Folk art then reaches a similar removal of agency by drawing hard distinctions between nationalities and cultures, fetishizing individuals as pure products of their religious beliefs or valuing art objects as talismans of overarching exotic histories and experiences. Instead of individual artists being seen as cultural anomalies, artists are seen as conduits and/or representatives (symbols) of a culture or way of life. Thus, any idea or “meaning” present in the work is subsumed by the ethnographic “facts” of the culture in which it was made, and agency is again removed from the artist and from the individual work. While Orientalism, Nativism, and many other “Other-izing” modes are a major concern of postcolonial sociologists and anthropologists, many of those music, visual art, and performance scholars for whom a projection of Otherness is a concern unfortunately end up arguing not for a shift in conception-artist relationships, but rather an inclusion of specific individual artists (in the U.S, individual women, African Americans, members of Appalachian and rural areas, elders) in the dominant “canon.” This usually serves to simply shift this individual artist into the “Outsider” category (i.e autobiographical detail serves to symbolizes/commodifies the individual and his or her work).
Amateur Avant-Garde (Italian Futurism, and Fuck Yeah)
So let’s go back to the other meta-category, Ideological Amateurism, the other trajectory along which certain artworks and artistic practiced are legitimized, or authorized via the designation as “Amateur.” This trajectory primarily values having no value, defining “value” in the same way that the above trajectory does. Perhaps artists can claim “real amateur art” now as an umbrella term for a reified, reclaimed “Other;” as any art that rejects dominate modes of production, including the modes of “traditional” art and categorizations on purpose (ideologically) by calling itself “amateur.” In this sense, Amateurism becomes a “movement,” proposed and advocated by artists reacting to or in critique of dominant modes of production. We can even reify garage sale art, finding love for the ugly, the crude, the disconnected, and the unconsidered, taking it under a culturally anomic wing.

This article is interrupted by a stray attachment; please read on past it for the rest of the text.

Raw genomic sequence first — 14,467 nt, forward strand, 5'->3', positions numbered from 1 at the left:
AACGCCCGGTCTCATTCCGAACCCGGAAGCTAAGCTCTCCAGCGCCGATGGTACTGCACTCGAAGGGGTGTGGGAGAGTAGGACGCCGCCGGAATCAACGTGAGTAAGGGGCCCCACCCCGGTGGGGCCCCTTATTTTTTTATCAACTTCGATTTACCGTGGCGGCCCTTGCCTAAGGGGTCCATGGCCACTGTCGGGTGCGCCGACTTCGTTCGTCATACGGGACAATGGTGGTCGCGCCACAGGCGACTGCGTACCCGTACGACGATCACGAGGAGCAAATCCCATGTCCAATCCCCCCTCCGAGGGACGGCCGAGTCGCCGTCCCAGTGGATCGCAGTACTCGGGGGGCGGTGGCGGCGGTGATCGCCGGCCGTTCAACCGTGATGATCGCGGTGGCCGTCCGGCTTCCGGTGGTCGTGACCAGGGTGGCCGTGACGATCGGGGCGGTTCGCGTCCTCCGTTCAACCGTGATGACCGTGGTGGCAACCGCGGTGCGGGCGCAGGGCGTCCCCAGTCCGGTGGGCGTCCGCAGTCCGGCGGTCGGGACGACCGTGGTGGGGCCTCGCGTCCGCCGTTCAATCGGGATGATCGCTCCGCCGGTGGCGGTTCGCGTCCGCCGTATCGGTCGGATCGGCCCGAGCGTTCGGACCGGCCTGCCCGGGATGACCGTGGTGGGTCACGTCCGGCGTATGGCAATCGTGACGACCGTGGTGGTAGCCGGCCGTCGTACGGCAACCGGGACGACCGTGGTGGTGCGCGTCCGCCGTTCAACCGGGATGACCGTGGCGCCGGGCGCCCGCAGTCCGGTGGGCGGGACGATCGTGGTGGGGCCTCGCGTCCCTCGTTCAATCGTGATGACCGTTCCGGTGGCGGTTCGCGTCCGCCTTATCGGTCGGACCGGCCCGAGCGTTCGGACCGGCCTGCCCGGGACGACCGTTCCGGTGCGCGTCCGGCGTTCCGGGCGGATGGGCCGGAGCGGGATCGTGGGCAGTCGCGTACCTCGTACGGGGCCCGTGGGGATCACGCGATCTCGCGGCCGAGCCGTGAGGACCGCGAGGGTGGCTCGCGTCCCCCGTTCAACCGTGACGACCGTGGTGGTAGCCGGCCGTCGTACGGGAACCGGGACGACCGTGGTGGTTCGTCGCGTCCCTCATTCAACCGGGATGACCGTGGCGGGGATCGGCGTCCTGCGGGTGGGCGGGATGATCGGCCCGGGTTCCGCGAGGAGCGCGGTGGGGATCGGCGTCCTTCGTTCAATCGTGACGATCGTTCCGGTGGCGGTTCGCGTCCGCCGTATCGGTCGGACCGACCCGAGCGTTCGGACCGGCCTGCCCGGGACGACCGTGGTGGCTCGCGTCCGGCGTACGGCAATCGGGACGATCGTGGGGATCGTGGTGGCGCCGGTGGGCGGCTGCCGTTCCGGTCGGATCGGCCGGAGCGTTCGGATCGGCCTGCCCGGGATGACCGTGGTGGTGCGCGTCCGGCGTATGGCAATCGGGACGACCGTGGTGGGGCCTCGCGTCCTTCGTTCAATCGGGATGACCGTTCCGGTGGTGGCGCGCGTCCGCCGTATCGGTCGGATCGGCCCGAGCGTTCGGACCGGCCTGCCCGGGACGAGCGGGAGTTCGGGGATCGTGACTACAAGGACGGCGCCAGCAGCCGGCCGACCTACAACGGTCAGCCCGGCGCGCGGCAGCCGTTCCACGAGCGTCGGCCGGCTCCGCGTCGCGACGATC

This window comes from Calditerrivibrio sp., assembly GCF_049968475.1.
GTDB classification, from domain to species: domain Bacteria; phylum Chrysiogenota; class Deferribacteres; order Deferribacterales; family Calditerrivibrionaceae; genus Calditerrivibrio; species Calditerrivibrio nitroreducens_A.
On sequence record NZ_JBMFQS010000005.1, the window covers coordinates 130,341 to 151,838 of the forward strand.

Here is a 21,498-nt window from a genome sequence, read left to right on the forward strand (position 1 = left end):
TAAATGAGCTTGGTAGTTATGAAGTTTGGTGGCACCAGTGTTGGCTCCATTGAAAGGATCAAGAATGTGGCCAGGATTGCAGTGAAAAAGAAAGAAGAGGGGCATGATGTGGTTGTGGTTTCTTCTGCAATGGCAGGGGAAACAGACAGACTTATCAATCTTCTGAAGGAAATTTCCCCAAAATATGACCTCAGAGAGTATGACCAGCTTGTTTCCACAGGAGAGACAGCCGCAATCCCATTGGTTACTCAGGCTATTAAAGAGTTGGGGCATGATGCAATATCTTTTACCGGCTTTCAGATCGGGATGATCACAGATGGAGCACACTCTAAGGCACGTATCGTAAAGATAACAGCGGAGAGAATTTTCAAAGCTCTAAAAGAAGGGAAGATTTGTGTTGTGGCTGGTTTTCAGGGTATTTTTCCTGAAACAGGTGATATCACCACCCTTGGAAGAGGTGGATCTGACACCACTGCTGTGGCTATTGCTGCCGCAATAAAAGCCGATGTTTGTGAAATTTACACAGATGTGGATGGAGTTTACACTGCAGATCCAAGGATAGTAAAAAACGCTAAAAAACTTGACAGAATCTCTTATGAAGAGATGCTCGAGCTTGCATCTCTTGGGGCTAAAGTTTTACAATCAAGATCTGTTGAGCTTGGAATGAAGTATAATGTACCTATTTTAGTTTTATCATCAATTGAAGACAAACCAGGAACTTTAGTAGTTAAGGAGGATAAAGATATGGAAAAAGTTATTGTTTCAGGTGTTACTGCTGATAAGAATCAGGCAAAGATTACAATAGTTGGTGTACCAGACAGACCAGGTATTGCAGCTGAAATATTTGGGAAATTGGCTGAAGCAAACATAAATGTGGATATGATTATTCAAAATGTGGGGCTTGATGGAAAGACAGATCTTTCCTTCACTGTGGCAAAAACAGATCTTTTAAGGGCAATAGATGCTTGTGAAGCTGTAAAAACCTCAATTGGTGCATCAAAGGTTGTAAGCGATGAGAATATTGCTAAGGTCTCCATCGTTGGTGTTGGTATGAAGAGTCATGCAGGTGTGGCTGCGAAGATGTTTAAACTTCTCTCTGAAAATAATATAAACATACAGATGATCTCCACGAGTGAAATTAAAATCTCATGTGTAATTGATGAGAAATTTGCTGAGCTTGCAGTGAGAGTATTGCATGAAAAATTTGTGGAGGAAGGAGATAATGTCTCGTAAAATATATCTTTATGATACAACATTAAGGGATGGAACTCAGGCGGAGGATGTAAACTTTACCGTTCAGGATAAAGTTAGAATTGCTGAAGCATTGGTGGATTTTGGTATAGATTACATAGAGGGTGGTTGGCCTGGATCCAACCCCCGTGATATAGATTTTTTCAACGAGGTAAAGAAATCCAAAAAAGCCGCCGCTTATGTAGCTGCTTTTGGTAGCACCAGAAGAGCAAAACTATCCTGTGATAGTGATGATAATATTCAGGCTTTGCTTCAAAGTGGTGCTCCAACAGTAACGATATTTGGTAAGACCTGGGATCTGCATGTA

Even ignoring all that complaint about commodification above, and my own institutional engagement in the arts (are we uneducated? No, unpaid, yes!) I might end up with a view of amateurism then as a magically platonic “alternative” to monolithic Occidentalism, patriarchy, classicism, and as a respite from elitism, social oppression, and so on and so forth, a view which certainly brings us back to Jean Debuffet and his original (French accent) art brut, the raw art, COBRA, the punk rock, the beats, the loners, the outcasts, the artists and the queers, fuck yeah. Yet, this is tricky too because at this point in time we may understand too well how a reactionary art movement might co-construct the “inside,” sketching and strengthening its structures via negation (see Walter Benjamin, Frankfurt school et all) and/or become commoditized itself as a sub-culture or “genre.” Perhaps a reactionary stance from an artist such as myself, or any of the Ashram Couture artists, would be too too connected-via-negation to really be considered “outsider” or “amateur.” It would be a symbolic positioning only.
In the avant-garde music world, such ideologically posed “Amateurism” primarily connotes a formally anti-establishment trajectory and there are some great success stories about artists—reactionary or not—operating very effectively (which I define as influencing cultural doxa while staying almost entirely unknown and outside of material culture, and shakin’ things up) for example Irwin Chusid and his The Atrocious Music Hour in the ‘80s, to which some source the birth of irony and the “so wrong it’s right” aesthetic and of course the awesome Henry Flynt (who was brought to my attention by this same curator-of-the-show Dave Ruder) whose influence surges on and is perhaps the inspiration behind this actual show’s subtitling. Read this and this.